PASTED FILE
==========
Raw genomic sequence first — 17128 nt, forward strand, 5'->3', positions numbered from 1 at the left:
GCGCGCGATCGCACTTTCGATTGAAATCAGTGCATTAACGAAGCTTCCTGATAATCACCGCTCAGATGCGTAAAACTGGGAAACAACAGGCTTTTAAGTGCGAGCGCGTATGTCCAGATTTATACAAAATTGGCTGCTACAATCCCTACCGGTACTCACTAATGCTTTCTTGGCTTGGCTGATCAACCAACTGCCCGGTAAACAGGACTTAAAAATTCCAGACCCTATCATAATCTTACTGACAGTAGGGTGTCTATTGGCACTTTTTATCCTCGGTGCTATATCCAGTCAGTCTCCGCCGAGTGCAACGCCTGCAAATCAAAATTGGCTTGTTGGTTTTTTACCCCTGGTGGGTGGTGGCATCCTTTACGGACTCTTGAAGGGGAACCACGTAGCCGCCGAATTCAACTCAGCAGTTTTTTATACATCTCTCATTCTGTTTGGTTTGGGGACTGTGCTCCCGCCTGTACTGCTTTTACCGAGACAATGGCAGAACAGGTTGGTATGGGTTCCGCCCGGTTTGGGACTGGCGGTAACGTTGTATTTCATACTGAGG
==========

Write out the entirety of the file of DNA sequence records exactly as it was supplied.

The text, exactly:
Raw genomic sequence first — 17128 nt, forward strand, 5'->3', positions numbered from 1 at the left:
GCGCGCGATCGCACTTTCGATTGAAATCAGTGCATTAACGAAGCTTCCTGATAATCACCGCTCAGATGCGTAAAACTGGGAAACAACAGGCTTTTAAGTGCGAGCGCGTATGTCCAGATTTATACAAAATTGGCTGCTACAATCCCTACCGGTACTCACTAATGCTTTCTTGGCTTGGCTGATCAACCAACTGCCCGGTAAACAGGACTTAAAAATTCCAGACCCTATCATAATCTTACTGACAGTAGGGTGTCTATTGGCACTTTTTATCCTCGGTGCTATATCCAGTCAGTCTCCGCCGAGTGCAACGCCTGCAAATCAAAATTGGCTTGTTGGTTTTTTACCCCTGGTGGGTGGTGGCATCCTTTACGGACTCTTGAAGGGGAACCACGTAGCCGCCGAATTCAACTCAGCAGTTTTTTATACATCTCTCATTCTGTTTGGTTTGGGGACTGTGCTCCCGCCTGTACTGCTTTTACCGAGACAATGGCAGAACAGGTTGGTATGGGTTCCGCCCGGTTTGGGACTGGCGGTAACGTTGTATTTCATACTGAGG